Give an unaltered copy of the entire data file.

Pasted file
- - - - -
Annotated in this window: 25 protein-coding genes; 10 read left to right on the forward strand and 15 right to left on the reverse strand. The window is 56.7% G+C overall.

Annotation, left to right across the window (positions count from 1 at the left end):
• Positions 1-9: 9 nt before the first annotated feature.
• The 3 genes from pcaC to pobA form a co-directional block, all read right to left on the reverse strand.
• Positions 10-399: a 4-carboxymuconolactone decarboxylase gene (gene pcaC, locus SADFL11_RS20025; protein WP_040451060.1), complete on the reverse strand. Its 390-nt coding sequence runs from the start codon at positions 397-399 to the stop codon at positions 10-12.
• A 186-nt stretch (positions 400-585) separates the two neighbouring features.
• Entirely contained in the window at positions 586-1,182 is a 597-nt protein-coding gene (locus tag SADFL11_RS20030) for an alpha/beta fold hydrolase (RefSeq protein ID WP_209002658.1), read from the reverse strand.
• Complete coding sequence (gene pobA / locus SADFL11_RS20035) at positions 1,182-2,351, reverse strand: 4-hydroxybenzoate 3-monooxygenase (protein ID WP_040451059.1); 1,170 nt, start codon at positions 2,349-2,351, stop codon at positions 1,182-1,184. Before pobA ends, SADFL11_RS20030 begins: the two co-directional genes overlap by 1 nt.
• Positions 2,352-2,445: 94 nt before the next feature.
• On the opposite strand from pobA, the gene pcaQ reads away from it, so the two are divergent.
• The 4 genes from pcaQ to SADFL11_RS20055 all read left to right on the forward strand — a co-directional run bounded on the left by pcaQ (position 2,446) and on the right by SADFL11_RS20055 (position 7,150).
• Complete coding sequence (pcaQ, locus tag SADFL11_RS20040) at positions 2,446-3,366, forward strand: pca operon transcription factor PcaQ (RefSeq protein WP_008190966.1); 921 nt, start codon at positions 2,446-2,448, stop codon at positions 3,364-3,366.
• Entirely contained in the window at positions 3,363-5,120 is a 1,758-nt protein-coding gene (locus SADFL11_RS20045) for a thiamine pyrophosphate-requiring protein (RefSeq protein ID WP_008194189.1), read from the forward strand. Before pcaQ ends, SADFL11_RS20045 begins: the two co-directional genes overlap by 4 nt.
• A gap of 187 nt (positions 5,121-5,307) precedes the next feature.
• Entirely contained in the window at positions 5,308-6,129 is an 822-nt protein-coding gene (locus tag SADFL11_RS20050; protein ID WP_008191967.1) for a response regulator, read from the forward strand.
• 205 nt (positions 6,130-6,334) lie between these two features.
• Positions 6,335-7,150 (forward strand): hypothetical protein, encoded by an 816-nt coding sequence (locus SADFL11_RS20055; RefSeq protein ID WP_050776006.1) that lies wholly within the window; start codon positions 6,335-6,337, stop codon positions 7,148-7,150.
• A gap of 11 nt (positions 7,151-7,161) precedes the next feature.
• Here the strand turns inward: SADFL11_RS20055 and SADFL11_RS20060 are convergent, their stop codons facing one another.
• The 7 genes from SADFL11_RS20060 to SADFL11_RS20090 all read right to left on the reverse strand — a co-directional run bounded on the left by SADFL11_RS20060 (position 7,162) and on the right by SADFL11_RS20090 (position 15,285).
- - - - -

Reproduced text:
Annotated in this window: 25 protein-coding genes; 10 read left to right on the forward strand and 15 right to left on the reverse strand. The window is 56.7% G+C overall.

Annotation, left to right across the window (positions count from 1 at the left end):
• Positions 1-9: 9 nt before the first annotated feature.
• The 3 genes from pcaC to pobA form a co-directional block, all read right to left on the reverse strand.
• Positions 10-399: a 4-carboxymuconolactone decarboxylase gene (gene pcaC, locus SADFL11_RS20025; protein WP_040451060.1), complete on the reverse strand. Its 390-nt coding sequence runs from the start codon at positions 397-399 to the stop codon at positions 10-12.
• A 186-nt stretch (positions 400-585) separates the two neighbouring features.
• Entirely contained in the window at positions 586-1,182 is a 597-nt protein-coding gene (locus tag SADFL11_RS20030) for an alpha/beta fold hydrolase (RefSeq protein ID WP_209002658.1), read from the reverse strand.
• Complete coding sequence (gene pobA / locus SADFL11_RS20035) at positions 1,182-2,351, reverse strand: 4-hydroxybenzoate 3-monooxygenase (protein ID WP_040451059.1); 1,170 nt, start codon at positions 2,349-2,351, stop codon at positions 1,182-1,184. Before pobA ends, SADFL11_RS20030 begins: the two co-directional genes overlap by 1 nt.
• Positions 2,352-2,445: 94 nt before the next feature.
• On the opposite strand from pobA, the gene pcaQ reads away from it, so the two are divergent.
• The 4 genes from pcaQ to SADFL11_RS20055 all read left to right on the forward strand — a co-directional run bounded on the left by pcaQ (position 2,446) and on the right by SADFL11_RS20055 (position 7,150).
• Complete coding sequence (pcaQ, locus tag SADFL11_RS20040) at positions 2,446-3,366, forward strand: pca operon transcription factor PcaQ (RefSeq protein WP_008190966.1); 921 nt, start codon at positions 2,446-2,448, stop codon at positions 3,364-3,366.
• Entirely contained in the window at positions 3,363-5,120 is a 1,758-nt protein-coding gene (locus SADFL11_RS20045) for a thiamine pyrophosphate-requiring protein (RefSeq protein ID WP_008194189.1), read from the forward strand. Before pcaQ ends, SADFL11_RS20045 begins: the two co-directional genes overlap by 4 nt.
• A gap of 187 nt (positions 5,121-5,307) precedes the next feature.
• Entirely contained in the window at positions 5,308-6,129 is an 822-nt protein-coding gene (locus tag SADFL11_RS20050; protein ID WP_008191967.1) for a response regulator, read from the forward strand.
• 205 nt (positions 6,130-6,334) lie between these two features.
• Positions 6,335-7,150 (forward strand): hypothetical protein, encoded by an 816-nt coding sequence (locus SADFL11_RS20055; RefSeq protein ID WP_050776006.1) that lies wholly within the window; start codon positions 6,335-6,337, stop codon positions 7,148-7,150.
• A gap of 11 nt (positions 7,151-7,161) precedes the next feature.
• Here the strand turns inward: SADFL11_RS20055 and SADFL11_RS20060 are convergent, their stop codons facing one another.
• The 7 genes from SADFL11_RS20060 to SADFL11_RS20090 all read right to left on the reverse strand — a co-directional run bounded on the left by SADFL11_RS20060 (position 7,162) and on the right by SADFL11_RS20090 (position 15,285).